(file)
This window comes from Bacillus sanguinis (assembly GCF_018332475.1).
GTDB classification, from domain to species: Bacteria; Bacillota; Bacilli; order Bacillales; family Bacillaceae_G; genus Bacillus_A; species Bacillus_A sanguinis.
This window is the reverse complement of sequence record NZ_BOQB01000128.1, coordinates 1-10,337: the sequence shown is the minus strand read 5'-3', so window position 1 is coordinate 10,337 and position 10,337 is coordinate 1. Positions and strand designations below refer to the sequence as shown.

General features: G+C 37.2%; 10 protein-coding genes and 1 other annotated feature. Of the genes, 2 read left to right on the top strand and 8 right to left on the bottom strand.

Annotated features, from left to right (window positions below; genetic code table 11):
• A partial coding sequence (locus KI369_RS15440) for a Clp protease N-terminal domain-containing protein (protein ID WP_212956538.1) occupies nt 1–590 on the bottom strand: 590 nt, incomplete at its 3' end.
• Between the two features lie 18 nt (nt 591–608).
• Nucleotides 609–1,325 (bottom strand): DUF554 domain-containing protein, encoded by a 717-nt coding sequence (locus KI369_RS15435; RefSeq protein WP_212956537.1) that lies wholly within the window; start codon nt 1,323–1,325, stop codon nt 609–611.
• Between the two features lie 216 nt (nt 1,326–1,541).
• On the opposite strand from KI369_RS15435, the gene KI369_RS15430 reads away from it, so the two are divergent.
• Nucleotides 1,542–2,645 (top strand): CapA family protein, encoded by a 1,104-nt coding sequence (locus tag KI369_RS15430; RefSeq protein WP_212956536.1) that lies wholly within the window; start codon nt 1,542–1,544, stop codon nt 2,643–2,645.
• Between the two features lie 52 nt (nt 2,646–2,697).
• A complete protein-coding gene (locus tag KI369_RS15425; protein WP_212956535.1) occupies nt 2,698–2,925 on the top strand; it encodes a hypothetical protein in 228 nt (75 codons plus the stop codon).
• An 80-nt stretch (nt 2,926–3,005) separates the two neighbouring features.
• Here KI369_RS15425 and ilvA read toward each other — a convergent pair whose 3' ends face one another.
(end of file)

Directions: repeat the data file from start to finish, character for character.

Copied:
This window comes from Bacillus sanguinis (assembly GCF_018332475.1).
GTDB classification, from domain to species: Bacteria; Bacillota; Bacilli; order Bacillales; family Bacillaceae_G; genus Bacillus_A; species Bacillus_A sanguinis.
This window is the reverse complement of sequence record NZ_BOQB01000128.1, coordinates 1-10,337: the sequence shown is the minus strand read 5'-3', so window position 1 is coordinate 10,337 and position 10,337 is coordinate 1. Positions and strand designations below refer to the sequence as shown.

General features: G+C 37.2%; 10 protein-coding genes and 1 other annotated feature. Of the genes, 2 read left to right on the top strand and 8 right to left on the bottom strand.

Annotated features, from left to right (window positions below; genetic code table 11):
• A partial coding sequence (locus KI369_RS15440) for a Clp protease N-terminal domain-containing protein (protein ID WP_212956538.1) occupies nt 1–590 on the bottom strand: 590 nt, incomplete at its 3' end.
• Between the two features lie 18 nt (nt 591–608).
• Nucleotides 609–1,325 (bottom strand): DUF554 domain-containing protein, encoded by a 717-nt coding sequence (locus KI369_RS15435; RefSeq protein WP_212956537.1) that lies wholly within the window; start codon nt 1,323–1,325, stop codon nt 609–611.
• Between the two features lie 216 nt (nt 1,326–1,541).
• On the opposite strand from KI369_RS15435, the gene KI369_RS15430 reads away from it, so the two are divergent.
• Nucleotides 1,542–2,645 (top strand): CapA family protein, encoded by a 1,104-nt coding sequence (locus tag KI369_RS15430; RefSeq protein WP_212956536.1) that lies wholly within the window; start codon nt 1,542–1,544, stop codon nt 2,643–2,645.
• Between the two features lie 52 nt (nt 2,646–2,697).
• A complete protein-coding gene (locus tag KI369_RS15425; protein WP_212956535.1) occupies nt 2,698–2,925 on the top strand; it encodes a hypothetical protein in 228 nt (75 codons plus the stop codon).
• An 80-nt stretch (nt 2,926–3,005) separates the two neighbouring features.
• Here KI369_RS15425 and ilvA read toward each other — a convergent pair whose 3' ends face one another.